Robin Emmons starts her afternoon talk at TEDxCharlotte with a personal story.
She quit her Corporate America job in 2008 so she could take care of her homeless older brother. He had been living on the streets for a decade. Emmons decided to follow her brother through the prison and mental health system until the court granted her guardenship of her brother. The one thing she wanted most for her brother was for him to stop eating what she calls “fringe and frankenfoods.”
“I can’t tell you what it’s like to drive to a corporate tower and seeing your loved one with a Hefty trash bag and riding around simply to keep warm,” said Emmons.
Emmons promotes healthy, locally grown food through her farm, Sow Much Good. As its founder and executive director, she is working to eliminate food deserts in Mecklenburg County, which has 60 neighborhoods with more than 73,000 people who do not have access to fresh fruit and vegetables at local food stores.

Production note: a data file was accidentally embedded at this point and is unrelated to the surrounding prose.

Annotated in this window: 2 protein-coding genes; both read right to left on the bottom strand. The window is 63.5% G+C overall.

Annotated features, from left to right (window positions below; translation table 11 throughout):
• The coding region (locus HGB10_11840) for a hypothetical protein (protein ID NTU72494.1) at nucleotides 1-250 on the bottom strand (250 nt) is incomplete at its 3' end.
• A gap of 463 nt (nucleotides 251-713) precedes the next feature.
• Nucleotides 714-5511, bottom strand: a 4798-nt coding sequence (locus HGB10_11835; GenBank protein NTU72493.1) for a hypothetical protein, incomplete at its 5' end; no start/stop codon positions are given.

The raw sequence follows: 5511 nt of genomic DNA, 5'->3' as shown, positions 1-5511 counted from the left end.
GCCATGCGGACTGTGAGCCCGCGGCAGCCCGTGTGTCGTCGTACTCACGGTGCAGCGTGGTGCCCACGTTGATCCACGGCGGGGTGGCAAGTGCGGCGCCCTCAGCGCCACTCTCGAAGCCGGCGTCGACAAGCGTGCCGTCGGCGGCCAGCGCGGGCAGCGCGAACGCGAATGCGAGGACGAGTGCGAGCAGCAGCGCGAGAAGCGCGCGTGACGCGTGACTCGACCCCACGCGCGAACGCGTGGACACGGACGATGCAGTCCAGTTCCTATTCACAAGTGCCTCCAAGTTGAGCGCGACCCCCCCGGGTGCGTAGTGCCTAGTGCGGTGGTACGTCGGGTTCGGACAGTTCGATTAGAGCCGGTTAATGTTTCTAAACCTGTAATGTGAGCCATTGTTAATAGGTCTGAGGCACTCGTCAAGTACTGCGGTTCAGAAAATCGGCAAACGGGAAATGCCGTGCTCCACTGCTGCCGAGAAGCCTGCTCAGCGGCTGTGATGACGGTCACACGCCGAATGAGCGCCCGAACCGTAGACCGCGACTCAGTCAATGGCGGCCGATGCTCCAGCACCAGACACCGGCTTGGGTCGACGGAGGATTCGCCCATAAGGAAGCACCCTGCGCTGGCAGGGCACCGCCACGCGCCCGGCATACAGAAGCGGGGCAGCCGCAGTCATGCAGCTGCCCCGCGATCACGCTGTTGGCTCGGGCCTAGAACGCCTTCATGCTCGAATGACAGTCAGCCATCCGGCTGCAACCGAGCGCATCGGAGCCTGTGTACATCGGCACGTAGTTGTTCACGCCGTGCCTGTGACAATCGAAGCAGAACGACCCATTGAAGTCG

Sow Much Good produces eight tons of food per day and employees homeless people, including a carpenter named William. The winner of Sustain Charlotte’s food award last year says she is now living a non-scripted life.
“At the end of the day my story is not unique,” said Emmons. “It is a story about all of us. It is a story about how we can move more consciously around the world.”
Huntersville, NC resident Robin Emmons left her job in the financial services industry after 20 years and a week after leaving began a journey to help unlimit the life of her homeless and mentally ill brother. While helping him transition, she found her passion in 2008 using food to help promote social justice such as food access in marginalized communities and through this transition for both her and her brother Sow Much Good was born. Her activism through this has helped raise awareness about the state of our food systems today. Connect with Robin on Twitter and Facebook to help plant the seeds for the future of our food.
Live blog post by Joanne Spataro